I know that watts are equal to amps times volts, and that watts are a rate of energy consumtion. I have looked at some circuits, but I am unsure of how the total energy use is being distributed. My guess—correct me if I’m wrong—is that the energy used by a component is the voltage across the component times the amps through it. Since the volts add up to the power source voltage, this maintains the total amount of watts.
No amps through something, no energy being moved.
No volts across something, no pressure difference is necessary to traverse it.
Does this mean that a resistor is not just slowing the flow, but turning the energy into heat?
An inductor that is “charged up” and has little resistance is not using any energy because there is no voltage across it, even though there are many amps?
The vast energy loss in a short is in the existing resistance, the battery/power source?
I always imagined (but knew better) that less resistance should be easier. Perhaps it is; the wire is hardly drawing anything. But is the resistance in the source?
One last thing, maybe a bit off topic: is it easier to turn a generator connected to an open circuit than a closed one simply because no energy can be transferred? A water pump would get harder in that scenario. (In terms of work, less energy would be used if I am always applying the same pressure to the crank. It wouldn’t move, so no work.)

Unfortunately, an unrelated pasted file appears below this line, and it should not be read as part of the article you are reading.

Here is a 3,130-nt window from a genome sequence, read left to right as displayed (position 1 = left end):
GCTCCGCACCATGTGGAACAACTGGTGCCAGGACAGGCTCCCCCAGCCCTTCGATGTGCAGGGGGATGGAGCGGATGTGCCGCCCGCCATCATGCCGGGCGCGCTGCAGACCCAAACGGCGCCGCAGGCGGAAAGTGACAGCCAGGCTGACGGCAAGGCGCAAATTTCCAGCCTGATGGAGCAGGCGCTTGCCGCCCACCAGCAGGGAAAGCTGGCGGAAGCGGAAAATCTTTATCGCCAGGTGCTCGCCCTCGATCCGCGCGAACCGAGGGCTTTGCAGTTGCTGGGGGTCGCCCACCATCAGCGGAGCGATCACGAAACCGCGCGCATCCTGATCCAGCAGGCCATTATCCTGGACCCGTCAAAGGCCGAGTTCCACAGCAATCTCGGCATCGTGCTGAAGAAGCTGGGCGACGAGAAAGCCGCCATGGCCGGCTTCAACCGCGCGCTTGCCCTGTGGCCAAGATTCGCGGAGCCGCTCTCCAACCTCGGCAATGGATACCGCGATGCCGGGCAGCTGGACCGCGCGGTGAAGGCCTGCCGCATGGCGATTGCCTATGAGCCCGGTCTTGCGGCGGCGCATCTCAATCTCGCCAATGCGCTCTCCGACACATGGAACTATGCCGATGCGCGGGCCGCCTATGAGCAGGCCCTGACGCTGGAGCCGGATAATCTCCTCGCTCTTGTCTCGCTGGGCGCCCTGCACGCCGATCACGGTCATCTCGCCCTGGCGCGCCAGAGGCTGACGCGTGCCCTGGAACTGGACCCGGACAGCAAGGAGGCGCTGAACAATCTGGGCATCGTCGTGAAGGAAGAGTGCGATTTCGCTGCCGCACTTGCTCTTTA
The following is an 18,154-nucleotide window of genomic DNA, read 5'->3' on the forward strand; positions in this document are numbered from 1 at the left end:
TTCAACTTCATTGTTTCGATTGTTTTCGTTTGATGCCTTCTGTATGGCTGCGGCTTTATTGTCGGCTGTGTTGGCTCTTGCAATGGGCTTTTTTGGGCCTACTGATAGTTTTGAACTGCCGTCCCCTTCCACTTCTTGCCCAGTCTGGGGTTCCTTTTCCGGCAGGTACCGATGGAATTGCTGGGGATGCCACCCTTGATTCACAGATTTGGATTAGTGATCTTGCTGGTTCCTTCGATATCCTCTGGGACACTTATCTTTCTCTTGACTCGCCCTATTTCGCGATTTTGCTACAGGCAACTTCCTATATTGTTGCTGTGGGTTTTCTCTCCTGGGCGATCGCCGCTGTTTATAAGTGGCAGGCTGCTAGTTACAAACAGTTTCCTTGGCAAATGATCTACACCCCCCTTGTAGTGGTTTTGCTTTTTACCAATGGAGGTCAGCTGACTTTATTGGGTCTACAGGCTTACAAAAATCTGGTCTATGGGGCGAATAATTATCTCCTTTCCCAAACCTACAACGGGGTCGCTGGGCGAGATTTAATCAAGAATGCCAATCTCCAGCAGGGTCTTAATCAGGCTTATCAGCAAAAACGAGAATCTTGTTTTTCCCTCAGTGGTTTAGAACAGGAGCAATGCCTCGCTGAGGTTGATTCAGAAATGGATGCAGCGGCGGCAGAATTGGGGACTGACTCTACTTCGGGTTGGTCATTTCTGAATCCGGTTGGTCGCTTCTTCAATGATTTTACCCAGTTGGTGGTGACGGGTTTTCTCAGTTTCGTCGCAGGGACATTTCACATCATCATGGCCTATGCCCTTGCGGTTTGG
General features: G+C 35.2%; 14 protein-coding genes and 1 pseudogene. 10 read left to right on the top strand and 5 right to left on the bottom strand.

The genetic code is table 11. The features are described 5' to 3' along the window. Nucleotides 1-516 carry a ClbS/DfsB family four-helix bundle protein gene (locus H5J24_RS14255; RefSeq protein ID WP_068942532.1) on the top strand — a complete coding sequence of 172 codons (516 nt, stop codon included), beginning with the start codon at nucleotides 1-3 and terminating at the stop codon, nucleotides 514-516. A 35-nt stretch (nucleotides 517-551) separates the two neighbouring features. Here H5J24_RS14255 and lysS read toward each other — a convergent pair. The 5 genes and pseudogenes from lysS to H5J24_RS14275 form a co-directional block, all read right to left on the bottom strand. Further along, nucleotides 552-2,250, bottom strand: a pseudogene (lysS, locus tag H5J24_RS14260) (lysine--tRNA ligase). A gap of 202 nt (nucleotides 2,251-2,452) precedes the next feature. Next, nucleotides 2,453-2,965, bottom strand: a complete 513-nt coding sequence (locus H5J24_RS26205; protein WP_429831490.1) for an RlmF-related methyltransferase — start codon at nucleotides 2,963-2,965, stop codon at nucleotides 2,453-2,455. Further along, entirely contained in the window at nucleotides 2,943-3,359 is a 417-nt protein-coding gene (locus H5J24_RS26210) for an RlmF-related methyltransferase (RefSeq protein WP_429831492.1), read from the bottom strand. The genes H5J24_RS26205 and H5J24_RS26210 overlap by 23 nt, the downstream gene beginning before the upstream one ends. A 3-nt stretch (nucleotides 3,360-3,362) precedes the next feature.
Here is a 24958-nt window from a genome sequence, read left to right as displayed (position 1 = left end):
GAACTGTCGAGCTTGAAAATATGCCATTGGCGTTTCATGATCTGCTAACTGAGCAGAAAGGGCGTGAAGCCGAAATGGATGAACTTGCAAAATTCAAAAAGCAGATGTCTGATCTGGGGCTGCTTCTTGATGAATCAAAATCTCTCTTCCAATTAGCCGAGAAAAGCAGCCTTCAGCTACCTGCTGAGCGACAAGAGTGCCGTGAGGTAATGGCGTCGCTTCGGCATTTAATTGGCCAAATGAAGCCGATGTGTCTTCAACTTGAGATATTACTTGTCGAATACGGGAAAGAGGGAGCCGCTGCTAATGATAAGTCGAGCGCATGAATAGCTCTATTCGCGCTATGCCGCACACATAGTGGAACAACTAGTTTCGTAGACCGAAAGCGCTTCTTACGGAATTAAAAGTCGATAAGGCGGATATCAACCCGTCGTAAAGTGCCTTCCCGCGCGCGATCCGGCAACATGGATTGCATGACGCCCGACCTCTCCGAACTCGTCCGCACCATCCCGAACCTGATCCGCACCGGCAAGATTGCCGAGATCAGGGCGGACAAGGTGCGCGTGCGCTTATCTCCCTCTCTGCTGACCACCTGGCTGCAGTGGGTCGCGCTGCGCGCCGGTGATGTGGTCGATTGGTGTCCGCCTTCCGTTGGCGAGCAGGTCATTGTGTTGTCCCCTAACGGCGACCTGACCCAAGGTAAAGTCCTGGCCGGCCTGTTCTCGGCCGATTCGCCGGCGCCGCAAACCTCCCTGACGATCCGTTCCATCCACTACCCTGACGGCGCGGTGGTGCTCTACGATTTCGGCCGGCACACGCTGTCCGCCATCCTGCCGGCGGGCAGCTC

Instead, let's say that Power is equal to the product of current and voltage. It's beneficial to keep the terms seperate from their units.
Instead we'll say that Power, measured in watts describes a rate of energy consumption. By the way, this is known as Watt's Law, P=IE.
Yes, this is correct. Note that there are different methods of measuring and describing voltage, current and power, so if you want to actually figure things out, you need to differentiate between, for example, Vrms(root mean square voltage, a form of average) and Vavg(A more literal average voltage), and if you want to work on circuits containing capacitance or inductance, you have to differentiate between P(Real power, measured in Watts, a measure of actual power consumption), S(Apparent power, measured in var(Volt-Amps reactive), the power you will read if you actually measure the circuit) and Q(Reactive power, measured in VA(Volt Amps), which describes the portion of the apparent power that is not actually being used (something capable of storing power is feeding it back into the circuit)
Or, put another way, given that P=EI, due to the multiplication property of zero, if E or I equals 0, so too must P.
Yes. Note that same as the different types of power mentioned above, for resistance, R is measured in ohms, but if you have capacitance or inductance in the circuit, you have to differentiate between different "types" of resistance. So we add the terms Z for impedance, measured in ohms, and X for inductive or capacitive reactance, also measured in ohms. "Resistance" is used to describe the portion of the impedance that dissipates(uses) power, and "Reactance is used to describe the portion of the impedance that is caused by power being stored and returned to the circuit.